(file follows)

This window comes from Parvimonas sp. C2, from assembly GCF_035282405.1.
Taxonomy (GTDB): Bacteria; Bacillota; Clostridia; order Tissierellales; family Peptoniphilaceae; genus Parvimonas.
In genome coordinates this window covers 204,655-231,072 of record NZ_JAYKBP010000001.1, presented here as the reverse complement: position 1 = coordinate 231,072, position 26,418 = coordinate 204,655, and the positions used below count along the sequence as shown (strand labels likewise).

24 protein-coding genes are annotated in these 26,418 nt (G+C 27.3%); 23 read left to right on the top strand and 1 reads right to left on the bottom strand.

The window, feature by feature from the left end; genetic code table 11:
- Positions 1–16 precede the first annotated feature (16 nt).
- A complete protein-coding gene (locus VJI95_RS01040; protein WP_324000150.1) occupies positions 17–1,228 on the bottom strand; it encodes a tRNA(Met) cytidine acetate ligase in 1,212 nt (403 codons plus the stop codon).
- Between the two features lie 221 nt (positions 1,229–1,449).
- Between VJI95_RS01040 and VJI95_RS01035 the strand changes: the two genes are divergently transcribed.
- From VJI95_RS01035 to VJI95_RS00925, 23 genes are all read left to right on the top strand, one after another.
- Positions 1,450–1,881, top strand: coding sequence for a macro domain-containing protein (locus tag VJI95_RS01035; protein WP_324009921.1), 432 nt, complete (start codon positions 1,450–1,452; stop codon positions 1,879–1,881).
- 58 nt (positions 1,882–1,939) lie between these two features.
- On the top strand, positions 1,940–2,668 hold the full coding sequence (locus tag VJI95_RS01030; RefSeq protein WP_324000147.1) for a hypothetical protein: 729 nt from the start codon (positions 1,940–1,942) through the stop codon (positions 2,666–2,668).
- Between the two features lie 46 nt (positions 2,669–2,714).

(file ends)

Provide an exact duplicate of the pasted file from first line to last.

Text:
This window comes from Parvimonas sp. C2, from assembly GCF_035282405.1.
Taxonomy (GTDB): Bacteria; Bacillota; Clostridia; order Tissierellales; family Peptoniphilaceae; genus Parvimonas.
In genome coordinates this window covers 204,655-231,072 of record NZ_JAYKBP010000001.1, presented here as the reverse complement: position 1 = coordinate 231,072, position 26,418 = coordinate 204,655, and the positions used below count along the sequence as shown (strand labels likewise).

24 protein-coding genes are annotated in these 26,418 nt (G+C 27.3%); 23 read left to right on the top strand and 1 reads right to left on the bottom strand.

The window, feature by feature from the left end; genetic code table 11:
- Positions 1–16 precede the first annotated feature (16 nt).
- A complete protein-coding gene (locus VJI95_RS01040; protein WP_324000150.1) occupies positions 17–1,228 on the bottom strand; it encodes a tRNA(Met) cytidine acetate ligase in 1,212 nt (403 codons plus the stop codon).
- Between the two features lie 221 nt (positions 1,229–1,449).
- Between VJI95_RS01040 and VJI95_RS01035 the strand changes: the two genes are divergently transcribed.
- From VJI95_RS01035 to VJI95_RS00925, 23 genes are all read left to right on the top strand, one after another.
- Positions 1,450–1,881, top strand: coding sequence for a macro domain-containing protein (locus tag VJI95_RS01035; protein WP_324009921.1), 432 nt, complete (start codon positions 1,450–1,452; stop codon positions 1,879–1,881).
- 58 nt (positions 1,882–1,939) lie between these two features.
- On the top strand, positions 1,940–2,668 hold the full coding sequence (locus tag VJI95_RS01030; RefSeq protein WP_324000147.1) for a hypothetical protein: 729 nt from the start codon (positions 1,940–1,942) through the stop codon (positions 2,666–2,668).
- Between the two features lie 46 nt (positions 2,669–2,714).